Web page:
New allegations against convicted rabbinic sex offender Moti Elon

According to the report, a month ago, a man confessed to two leading rabbis – Haim Druckman and Shmuel Eliyahu – that Elon had sexually assaulted him during a series of meetings.

By JERUSALEM POST STAFF
December 4, 2018 23:52
2 minute read.
Rabbi Moti Elon in court, December 18, 2013

Rabbi Moti Elon in court 370. (photo credit: Jeremy Sharon)

 
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New allegations have surfaced against prominent national-religious rabbi Moti Elon, who was convicted in 2013 on two counts of indecent assault by force against a minor. Elon, the former head of Yeshivat Hakotel, was sentenced to community service and did not serve time in prison. 


The new allegations were first reported on the investigative news show Uvda. According to the report, a month ago, a man confessed to two leading rabbis – Haim Druckman and Shmuel Eliyahu – that Elon had sexually assaulted him during a series of meetings he had held with the rabbi. The man told the rabbis that the assault allegedly took place over a period of time and during a number of private meetings. 


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In August 2013, Elon was convicted on two counts of indecent assault by force against a minor but never served any jail time for the crime. He was instead given a six-month commuted sentence which he served in community service, was also put on probation for three years, and ordered to pay the complainant NIS 10,000.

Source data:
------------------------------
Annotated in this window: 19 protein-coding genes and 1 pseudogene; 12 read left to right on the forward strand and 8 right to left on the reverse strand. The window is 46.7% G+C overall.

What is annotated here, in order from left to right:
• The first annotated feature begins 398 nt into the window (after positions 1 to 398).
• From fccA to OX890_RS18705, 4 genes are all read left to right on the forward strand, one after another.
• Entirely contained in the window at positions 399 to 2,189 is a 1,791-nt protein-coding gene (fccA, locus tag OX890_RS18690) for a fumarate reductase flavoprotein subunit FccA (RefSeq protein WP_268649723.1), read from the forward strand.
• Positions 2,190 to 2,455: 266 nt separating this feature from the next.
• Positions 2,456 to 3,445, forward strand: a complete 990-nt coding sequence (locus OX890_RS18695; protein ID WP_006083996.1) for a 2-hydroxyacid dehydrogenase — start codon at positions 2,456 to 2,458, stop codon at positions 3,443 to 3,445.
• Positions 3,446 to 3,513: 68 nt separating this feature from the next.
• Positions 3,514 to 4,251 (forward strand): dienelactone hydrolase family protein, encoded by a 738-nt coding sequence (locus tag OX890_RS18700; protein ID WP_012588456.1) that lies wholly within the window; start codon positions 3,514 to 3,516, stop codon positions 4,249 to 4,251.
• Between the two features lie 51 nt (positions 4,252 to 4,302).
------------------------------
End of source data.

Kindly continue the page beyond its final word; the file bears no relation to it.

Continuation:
Elon denied the allegations, never admitted to his crime and never apologized to his victim, but did not appeal the conviction in the Jerusalem Magistrate’s Court. 


The complainant first met with the Takana Forum, a group Torah scholars, educators, law professionals, and therapists which works to prevent sexual abuse. The forum transferred the case to Druckman and Eliyahu who initially offered the man to file a police complaint but he reportedly preferred to have the rabbis handle the complaint. 


On Monday, Elon reportedly met with the rabbis and confessed to the allegations against him. He also reportedly apologized “to anyone hurt” by him. Elon apparently also agreed to demands by the rabbis not to meet privately with students, not to teach publicly and to close a yeshiva he had opened a few years ago, despite his earlier conviction. 


Druckman’s involvement in the new affair is particularly surprising considering that he was one of Elon’s most ardent defenders even after the rabbi was convicted by a Jerusalem court. In 2013, Druckman told Arutz Sheva that Elon’s conviction was a mistake and that he “fully believed the rabbi,” who he would allow to continue giving lessons at the Or Etzion yeshiva where Druckman serves as dean.


Druckman, an Israel Prize laureate, said that he believed the court was mistaken in convicting Elon and that there were no witnesses to the incidents in question other than the rabbi and the plaintiff.


“I don’t believe there is anything in his Torah lessons that is not kosher, there is no reason not to learn from him or listen to Torah lessons from him,” the rabbi said.




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